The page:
2. Are reported while the policy is still in force. If you would like the company that you have claims-made coverage through to cover your claims after the policy is not longer in force, tail coverage is required (discussed in another section).

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Occurrence

An occurrence policy covers events that occur during the policy period regardless of when they are reported as claims. Because it is nearly impossible to predict the cost of future claims in today’s medical malpractice environment, occurrence policies have become nearly extinct for medical malpractice coverage.

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Obtaining Coverage

Application Process

Different insurance companies will have different requirements, but generally it is helpful to provide the following:

  • Completed Application
  • Letterhead
  • Curriculum Vitae
  • Copy of Medical License
  • Copy of DEA License
  • Previous or Current Policy Declaration Page
  • A copy of an advertisement (if available)
  • Loss History Reports for all insurance companies you have been with for the last 10 years.

It is important to provide as much of this information as possible and to be truthful on the application so that the insurance company is aware of exactly what you do and you get the coverage that you need.

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Why Diederich?

Discover why so many physicians look to DiederichHealthcare for their professional liability insurance solutions. DiederichHealthcare has been a leading provider of medical malpractice insurance for physicians for more than thirty years. Our goal is to deliver cost effective, quality insurance protection to our physician clients. The highly acclaimed staff of DiederichHealthcare understands the difficulties physicians are experiencing. Moreover, they work diligently for physicians to develop solutions. It is important for you as a prospective physician client to understand exactly what we can do for you.

DiederichHealthcare provides consultation on which coverage from any carrier which offers medical malpractice insurance to physicians. This allows us to focus on developing a program which bests suits your individual needs as compared to only offering one carrier. This eliminates many of your hassles by providing you the opportunity to explore all options by using us as a single source.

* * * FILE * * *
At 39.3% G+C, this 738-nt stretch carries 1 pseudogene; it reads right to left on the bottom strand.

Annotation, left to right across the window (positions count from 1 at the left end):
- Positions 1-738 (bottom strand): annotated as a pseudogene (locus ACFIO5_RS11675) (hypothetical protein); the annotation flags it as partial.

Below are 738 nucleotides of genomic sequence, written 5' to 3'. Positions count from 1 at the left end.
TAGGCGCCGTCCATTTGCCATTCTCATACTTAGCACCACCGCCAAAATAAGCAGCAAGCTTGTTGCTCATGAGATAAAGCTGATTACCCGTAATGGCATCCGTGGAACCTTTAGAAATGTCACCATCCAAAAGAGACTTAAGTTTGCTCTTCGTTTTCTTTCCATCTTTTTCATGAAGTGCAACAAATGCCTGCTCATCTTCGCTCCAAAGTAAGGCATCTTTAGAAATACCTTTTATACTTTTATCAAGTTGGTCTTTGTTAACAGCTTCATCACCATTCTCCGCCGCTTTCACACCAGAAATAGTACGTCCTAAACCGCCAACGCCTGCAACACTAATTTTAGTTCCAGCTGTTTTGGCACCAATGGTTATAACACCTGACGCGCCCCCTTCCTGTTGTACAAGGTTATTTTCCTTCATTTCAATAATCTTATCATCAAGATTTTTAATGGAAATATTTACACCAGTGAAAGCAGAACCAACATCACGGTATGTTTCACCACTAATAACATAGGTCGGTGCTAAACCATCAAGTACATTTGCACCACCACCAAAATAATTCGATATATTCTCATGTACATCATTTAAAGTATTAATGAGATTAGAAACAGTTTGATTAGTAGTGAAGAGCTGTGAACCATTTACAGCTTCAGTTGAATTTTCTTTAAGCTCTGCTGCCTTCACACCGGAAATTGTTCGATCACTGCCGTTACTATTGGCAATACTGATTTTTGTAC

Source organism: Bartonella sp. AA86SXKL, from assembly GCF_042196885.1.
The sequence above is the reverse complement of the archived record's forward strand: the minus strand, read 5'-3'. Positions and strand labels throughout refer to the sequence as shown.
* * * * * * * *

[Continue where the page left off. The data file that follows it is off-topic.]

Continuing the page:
DiederichHealthcare’s network of over two-hundred contracted insurance affiliates assures physician clients greater portability, market accessibility, and effective consultation. This network further enhanced by our nationwide services and offices in Atlanta, Georgia; Austin, Texas; Berwyn, Pennsylvania; Carbondale, Illinois; Chicago, Illinois; Cincinnati, Ohio; Denver, Colorado; Las Vegas, Nevada; Lexington, Kentucky; Marion, Illinois; Portland, Oregon; St. Louis, Missouri; Sacramento, California; Springfield, Missouri; Tampa, Florida; Tulsa, Oklahoma.

DiederichHealthcare is constantly monitoring legislation and analyzing marketplace conditions seeking viable, long term, stable, opportunities to deliver to our clients. This continual evaluation is daunting and necessary to protect physicians, as well as our organization, from unscrupulous short-term opportunities. This process is lead by our senior management in conjunction with in-house general counsel. This is a vital service DiederichHealthcare provides its physician clients.

DiederichHealthcare, prior to each policy renewal, and more frequently based on market/situational changes, reviews each account and policy by conducting a thorough analysis of the physician client’s policy(s) to determine options for renewal coverage. These options are then presented to the physician with our recommendation. This is accomplished prior to renewal in order to avert last minute decision making.